The Soul of Savannah

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Huxie Scott at the Savannah Theatre

Huxie Scott is the soul of Savannah, as evidenced by the songs she performed in Savannah’s heart, the Savannah Theatre. Billed as the oldest theatre in the United States, it was a fitting venue for a concert of the Great American Songbook, those wonderful tunes from the 30s, 40s and 50s that define American music.

From 2002-2005, Scott was a fixture at the Savannah Theatre, as the featured vocalist in two productions, Lost in the 50s and Jukebox Journey. She was inducted into the Savannah Tribune’s Gospel Hall of Fame in 2004 and into the Coastal Jazz Hall of Fame in 2005. Now a great-grandmother, Scott has lost none of her power to deliver rousing renditions of jazz and gospel music. One of her grand-daughters also delivered a very fine performance at the show, held in February 2013.

The original Savannah TheatreThe original Savannah TheatreThe Theatre itself is one of the city’s most notable landmarks. First built in 1818, the original building is shown in a photo with this article. It lasted until a fire of 1906, so the current theatre dates from that era. It was turned into a movie theatre, and showed the first talking picture (Jolson’s Jazz Singer) in 1928.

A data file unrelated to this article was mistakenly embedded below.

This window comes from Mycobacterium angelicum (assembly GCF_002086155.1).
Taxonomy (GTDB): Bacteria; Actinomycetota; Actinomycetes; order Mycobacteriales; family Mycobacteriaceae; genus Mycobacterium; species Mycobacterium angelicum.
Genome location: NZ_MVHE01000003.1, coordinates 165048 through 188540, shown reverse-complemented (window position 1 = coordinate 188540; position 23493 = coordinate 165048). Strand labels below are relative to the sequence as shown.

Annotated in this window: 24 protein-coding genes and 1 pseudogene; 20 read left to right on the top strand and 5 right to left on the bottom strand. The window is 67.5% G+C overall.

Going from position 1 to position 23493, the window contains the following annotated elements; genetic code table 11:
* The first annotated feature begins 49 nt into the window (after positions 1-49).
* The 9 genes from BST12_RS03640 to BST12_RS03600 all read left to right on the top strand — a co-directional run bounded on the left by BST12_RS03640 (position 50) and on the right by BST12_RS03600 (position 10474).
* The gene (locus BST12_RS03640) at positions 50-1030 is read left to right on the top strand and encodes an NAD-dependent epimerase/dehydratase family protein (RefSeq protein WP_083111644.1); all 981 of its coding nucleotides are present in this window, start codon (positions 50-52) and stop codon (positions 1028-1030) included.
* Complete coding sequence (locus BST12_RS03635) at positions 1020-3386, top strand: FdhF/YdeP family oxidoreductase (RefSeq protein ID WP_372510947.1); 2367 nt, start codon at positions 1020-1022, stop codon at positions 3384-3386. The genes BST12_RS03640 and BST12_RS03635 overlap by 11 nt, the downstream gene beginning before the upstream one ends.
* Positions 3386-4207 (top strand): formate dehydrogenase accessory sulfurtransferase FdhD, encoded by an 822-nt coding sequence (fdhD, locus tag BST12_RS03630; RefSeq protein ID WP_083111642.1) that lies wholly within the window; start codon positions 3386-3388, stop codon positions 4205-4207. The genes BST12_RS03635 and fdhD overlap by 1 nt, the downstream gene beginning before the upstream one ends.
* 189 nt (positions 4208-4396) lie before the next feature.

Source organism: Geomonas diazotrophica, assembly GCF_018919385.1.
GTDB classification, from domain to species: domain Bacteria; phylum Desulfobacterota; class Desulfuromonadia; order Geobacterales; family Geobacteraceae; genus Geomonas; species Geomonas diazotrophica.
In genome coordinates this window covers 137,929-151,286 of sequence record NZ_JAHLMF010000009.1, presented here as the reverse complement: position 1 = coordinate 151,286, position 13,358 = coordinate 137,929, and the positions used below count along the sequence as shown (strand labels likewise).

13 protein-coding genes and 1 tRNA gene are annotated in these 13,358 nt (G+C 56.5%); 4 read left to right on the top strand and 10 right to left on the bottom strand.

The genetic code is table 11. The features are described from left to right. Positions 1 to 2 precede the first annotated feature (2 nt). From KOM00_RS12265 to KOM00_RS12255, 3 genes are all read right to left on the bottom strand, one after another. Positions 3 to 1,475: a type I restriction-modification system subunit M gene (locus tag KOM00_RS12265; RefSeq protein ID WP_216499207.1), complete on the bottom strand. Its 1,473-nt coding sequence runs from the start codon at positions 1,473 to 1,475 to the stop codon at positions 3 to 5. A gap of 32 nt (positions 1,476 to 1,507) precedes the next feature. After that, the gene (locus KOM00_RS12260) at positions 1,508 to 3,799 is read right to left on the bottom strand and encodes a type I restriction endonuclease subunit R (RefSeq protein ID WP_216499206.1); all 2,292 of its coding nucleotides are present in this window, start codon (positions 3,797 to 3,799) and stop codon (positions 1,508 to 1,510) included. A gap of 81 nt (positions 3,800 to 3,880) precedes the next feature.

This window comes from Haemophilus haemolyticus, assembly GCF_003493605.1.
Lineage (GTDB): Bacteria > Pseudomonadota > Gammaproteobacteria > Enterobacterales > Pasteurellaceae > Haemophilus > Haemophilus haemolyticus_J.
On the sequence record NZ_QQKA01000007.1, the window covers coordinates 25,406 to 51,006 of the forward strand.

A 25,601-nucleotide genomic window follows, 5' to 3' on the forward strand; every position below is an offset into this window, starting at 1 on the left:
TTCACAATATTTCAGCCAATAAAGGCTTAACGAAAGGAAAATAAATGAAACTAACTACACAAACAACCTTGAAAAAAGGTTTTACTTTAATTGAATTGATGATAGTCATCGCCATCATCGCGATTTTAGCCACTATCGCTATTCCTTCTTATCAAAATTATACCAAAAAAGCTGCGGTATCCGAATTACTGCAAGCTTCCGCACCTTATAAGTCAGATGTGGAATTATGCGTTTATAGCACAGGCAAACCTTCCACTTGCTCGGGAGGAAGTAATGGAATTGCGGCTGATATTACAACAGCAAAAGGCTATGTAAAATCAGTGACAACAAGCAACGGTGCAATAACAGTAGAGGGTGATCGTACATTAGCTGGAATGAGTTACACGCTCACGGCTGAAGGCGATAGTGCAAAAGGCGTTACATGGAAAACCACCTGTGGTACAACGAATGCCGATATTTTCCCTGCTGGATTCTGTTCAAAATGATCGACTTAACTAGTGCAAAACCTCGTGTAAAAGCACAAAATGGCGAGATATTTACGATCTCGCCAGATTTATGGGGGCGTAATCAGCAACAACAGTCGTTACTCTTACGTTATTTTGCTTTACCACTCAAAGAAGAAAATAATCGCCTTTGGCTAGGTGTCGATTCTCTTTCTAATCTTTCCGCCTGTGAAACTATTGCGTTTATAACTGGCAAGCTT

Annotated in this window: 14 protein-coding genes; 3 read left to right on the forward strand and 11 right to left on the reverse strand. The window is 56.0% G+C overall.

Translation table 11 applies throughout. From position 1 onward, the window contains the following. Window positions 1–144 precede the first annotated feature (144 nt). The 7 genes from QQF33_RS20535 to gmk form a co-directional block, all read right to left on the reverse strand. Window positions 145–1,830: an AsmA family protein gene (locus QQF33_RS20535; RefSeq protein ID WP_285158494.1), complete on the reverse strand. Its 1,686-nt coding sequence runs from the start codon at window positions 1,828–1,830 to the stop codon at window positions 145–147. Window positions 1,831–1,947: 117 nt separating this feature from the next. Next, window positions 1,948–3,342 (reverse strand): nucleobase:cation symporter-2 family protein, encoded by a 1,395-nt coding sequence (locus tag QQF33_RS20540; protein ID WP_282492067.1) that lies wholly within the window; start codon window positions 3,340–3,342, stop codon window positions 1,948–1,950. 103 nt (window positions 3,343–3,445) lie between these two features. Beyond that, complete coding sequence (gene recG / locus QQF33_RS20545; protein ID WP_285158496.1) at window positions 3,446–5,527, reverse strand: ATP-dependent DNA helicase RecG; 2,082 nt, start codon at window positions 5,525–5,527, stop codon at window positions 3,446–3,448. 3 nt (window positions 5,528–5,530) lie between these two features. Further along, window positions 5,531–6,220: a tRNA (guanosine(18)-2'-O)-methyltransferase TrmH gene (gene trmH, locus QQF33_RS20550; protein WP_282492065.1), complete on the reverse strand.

Live performances resumed at the theatre in the 1980s, and it is now a popular attraction for tourists and locals alike.

For more information, visit their website:

The Savannah Theatre todayThe Savannah Theatre todayPhoto of Huxie Scott and the Savannah Theatre by Cliff Cunningham.  This email address is being protected from spambots. You need JavaScript enabled to view it.

Clifford Cunningham

Clifford Cunningham is a planetary scientist currently affiliated with the National Astronomical Research Institute. He did his PhD work in the history of astronomy at James Cook University, and has undergraduate degrees in science and ancient history from the University of Waterloo. He is the author of 12 books on asteroids and the history of science. In 1999 he appeared on the TV show Star Trek: Deep Space Nine. Asteroid 4276 was named in his honour by the Harvard-Smithsonian Center for Astrophysics in 1990.

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